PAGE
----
Reasons to be grateful during an Erasmus semester like no other

Image of me at the Altes Rathaus
A beautiful sunny day at the beautiful Altes Rathaus in town

An online post I saw just before coming to Germany said: “travelling alone will be the scariest, most liberating, life-changing experience of your life” and, almost 6 months later, I feel it best sums up my Erasmus semester. Despite challenges, especially during a pandemic, I have lots of reasons to be grateful for my time spent studying in beautiful Bamberg.

1. New friends

Although all lectures have been online, the lifeline for meeting new people was an in-person preparatory course for exchange students at the start of the semester.

Thankfully, Germany in October was in a relatively good position in terms of Covid-19, so attending a course in an actual classroom was a welcome piece of normality when everything else was anything but normal. And it also led me to many wonderful new friends from countries across the world.

German is not a native (or easy!) language for any of us, but it’s been the common one that unites us while we are all away from home getting to grips with life in a new town.

2. New words

New words have played a beautiful part in my Erasmus experience. Mainly German ones, of course, but also a whole host of new words from a variety of languages. My German has improved unequivocally since I arrived, especially informally among friends, but also when writing formally and in everyday life.

Bamberg’s practical language learning courses are fantastic, so I was able to take advantage of a great range of courses about German stereotypes, culture and geography. I also took a module in beginners’ Italian, which was challenging but a great chance to learn something new!

Aside from my actual lectures, I also appreciated new words among friends. In fact, we often joke that we need to create an ‘Erasmus dictionary’ once the semester ends. To remember all the cross-cultural words and phrases we have either created or shared with each other during our time here.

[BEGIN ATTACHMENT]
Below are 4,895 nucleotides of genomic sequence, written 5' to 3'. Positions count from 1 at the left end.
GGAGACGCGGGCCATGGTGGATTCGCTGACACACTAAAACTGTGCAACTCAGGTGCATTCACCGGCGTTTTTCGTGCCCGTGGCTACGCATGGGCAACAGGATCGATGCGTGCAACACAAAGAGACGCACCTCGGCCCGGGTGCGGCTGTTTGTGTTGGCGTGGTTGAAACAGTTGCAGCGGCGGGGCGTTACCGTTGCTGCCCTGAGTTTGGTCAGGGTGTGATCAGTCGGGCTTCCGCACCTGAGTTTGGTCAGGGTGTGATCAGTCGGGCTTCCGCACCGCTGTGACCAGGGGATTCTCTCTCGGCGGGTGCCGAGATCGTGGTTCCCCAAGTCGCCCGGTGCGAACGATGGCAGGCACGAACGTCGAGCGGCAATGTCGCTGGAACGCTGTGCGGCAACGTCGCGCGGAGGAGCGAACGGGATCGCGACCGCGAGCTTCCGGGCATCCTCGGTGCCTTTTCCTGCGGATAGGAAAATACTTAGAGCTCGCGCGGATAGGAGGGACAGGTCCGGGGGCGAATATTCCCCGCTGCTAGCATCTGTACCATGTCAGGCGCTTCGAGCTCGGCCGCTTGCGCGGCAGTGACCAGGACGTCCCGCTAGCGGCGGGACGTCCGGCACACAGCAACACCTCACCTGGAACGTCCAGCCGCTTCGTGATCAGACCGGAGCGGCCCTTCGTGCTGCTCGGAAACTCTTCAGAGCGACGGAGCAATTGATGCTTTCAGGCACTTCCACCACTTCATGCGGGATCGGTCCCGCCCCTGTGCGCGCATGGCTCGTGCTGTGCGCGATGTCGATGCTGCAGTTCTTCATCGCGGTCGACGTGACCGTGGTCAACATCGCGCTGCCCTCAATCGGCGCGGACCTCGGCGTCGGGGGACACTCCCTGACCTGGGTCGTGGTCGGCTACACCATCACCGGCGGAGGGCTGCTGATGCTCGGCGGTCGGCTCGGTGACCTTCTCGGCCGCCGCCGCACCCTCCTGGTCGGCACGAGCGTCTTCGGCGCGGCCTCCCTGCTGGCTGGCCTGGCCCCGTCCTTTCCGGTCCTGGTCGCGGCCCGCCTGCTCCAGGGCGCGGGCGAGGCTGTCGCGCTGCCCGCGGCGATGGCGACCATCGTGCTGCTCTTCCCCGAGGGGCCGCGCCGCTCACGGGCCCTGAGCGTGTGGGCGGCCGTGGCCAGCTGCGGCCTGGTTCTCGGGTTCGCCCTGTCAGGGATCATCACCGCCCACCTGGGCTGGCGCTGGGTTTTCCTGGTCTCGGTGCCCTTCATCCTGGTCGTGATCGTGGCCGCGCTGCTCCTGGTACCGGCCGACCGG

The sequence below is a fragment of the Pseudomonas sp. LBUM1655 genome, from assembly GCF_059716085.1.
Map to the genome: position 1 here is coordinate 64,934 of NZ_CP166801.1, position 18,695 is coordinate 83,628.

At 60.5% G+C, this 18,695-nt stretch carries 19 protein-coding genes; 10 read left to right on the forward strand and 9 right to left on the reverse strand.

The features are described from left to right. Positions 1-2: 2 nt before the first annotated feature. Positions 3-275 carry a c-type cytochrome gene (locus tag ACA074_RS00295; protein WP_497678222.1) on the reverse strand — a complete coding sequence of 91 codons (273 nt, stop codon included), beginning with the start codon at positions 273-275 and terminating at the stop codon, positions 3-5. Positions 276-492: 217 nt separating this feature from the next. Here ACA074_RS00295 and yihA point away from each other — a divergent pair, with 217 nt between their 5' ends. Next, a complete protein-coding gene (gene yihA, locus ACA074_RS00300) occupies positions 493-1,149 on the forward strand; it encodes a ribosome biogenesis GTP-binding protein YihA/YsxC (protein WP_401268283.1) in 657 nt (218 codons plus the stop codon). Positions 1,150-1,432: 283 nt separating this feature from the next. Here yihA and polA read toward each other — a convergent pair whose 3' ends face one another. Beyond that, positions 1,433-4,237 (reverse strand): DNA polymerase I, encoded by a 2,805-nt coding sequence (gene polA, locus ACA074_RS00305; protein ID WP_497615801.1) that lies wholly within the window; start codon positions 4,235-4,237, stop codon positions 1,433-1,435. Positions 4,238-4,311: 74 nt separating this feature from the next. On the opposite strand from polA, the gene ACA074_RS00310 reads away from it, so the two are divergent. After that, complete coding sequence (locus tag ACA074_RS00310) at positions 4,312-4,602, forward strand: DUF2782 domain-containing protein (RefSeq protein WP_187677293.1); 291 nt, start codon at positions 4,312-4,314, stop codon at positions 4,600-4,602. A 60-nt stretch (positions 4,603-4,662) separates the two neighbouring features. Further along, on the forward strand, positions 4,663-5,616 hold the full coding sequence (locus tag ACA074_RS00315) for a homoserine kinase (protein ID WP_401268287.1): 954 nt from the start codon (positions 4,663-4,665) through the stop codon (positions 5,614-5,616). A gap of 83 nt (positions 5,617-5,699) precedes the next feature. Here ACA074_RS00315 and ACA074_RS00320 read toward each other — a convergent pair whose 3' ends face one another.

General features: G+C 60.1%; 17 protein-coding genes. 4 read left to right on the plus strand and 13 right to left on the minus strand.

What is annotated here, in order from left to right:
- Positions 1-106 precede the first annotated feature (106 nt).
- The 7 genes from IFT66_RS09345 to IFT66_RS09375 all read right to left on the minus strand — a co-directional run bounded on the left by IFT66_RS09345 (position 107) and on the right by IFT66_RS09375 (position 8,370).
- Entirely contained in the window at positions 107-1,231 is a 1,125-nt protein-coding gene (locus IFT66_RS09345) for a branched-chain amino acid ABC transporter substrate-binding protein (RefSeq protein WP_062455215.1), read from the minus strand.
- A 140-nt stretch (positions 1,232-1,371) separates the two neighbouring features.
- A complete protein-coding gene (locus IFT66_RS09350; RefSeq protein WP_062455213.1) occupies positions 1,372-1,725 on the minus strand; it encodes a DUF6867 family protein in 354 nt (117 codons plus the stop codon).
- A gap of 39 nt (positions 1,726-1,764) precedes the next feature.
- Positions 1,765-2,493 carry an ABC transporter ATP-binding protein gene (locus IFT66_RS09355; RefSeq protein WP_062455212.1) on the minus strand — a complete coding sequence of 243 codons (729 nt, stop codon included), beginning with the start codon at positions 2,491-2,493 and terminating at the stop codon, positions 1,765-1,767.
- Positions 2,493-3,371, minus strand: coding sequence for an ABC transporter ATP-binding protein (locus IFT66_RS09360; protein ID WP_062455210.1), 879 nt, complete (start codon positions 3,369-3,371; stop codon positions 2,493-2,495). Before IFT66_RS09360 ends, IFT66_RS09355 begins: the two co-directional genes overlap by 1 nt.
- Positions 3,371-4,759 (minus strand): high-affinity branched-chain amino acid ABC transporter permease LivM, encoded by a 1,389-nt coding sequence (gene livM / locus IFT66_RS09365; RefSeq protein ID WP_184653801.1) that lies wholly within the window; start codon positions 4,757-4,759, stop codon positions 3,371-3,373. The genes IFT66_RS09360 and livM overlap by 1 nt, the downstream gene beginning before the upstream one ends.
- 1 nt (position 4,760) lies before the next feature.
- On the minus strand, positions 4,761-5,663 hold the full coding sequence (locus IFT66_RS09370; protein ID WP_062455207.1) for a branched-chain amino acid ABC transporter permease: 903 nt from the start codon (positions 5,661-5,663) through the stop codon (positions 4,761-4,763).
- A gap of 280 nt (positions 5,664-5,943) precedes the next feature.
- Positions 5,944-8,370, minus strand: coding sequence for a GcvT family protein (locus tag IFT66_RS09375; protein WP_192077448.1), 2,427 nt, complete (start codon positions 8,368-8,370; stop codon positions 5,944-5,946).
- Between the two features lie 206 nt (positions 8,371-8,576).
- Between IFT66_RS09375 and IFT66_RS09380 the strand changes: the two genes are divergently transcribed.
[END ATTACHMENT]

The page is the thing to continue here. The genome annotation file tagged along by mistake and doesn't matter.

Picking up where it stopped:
Image of Bamberg Cathedral
Bamberg Cathedral

3. New mindset

Perhaps most importantly, my mindset is undoubtedly different as a result of my Erasmus experience. After spending 10 years learning German, it was a dream of mine to visit or live in Germany, and it has not disappointed.

Open-minded is something I’d like to think I already was, but my time here has expanded my horizons and increased my open-mindedness with the way I view the world. It’s been a really beautiful experience to have my mind opened to different cultures and people.

One evening, my friends and I were speaking about what we have learned here and what we will remember, and we realised we are actually not all that different or culture-bound, regardless of where we come from or the language we speak.

I can never know how things would have been different if I were here in normal times, but the whole experience has been life-changing and I wouldn’t change a thing. Bamberg, the people and the memories it’s given me will always have a big piece of my heart.

Image of Little Venice in Bamberg
Little Venice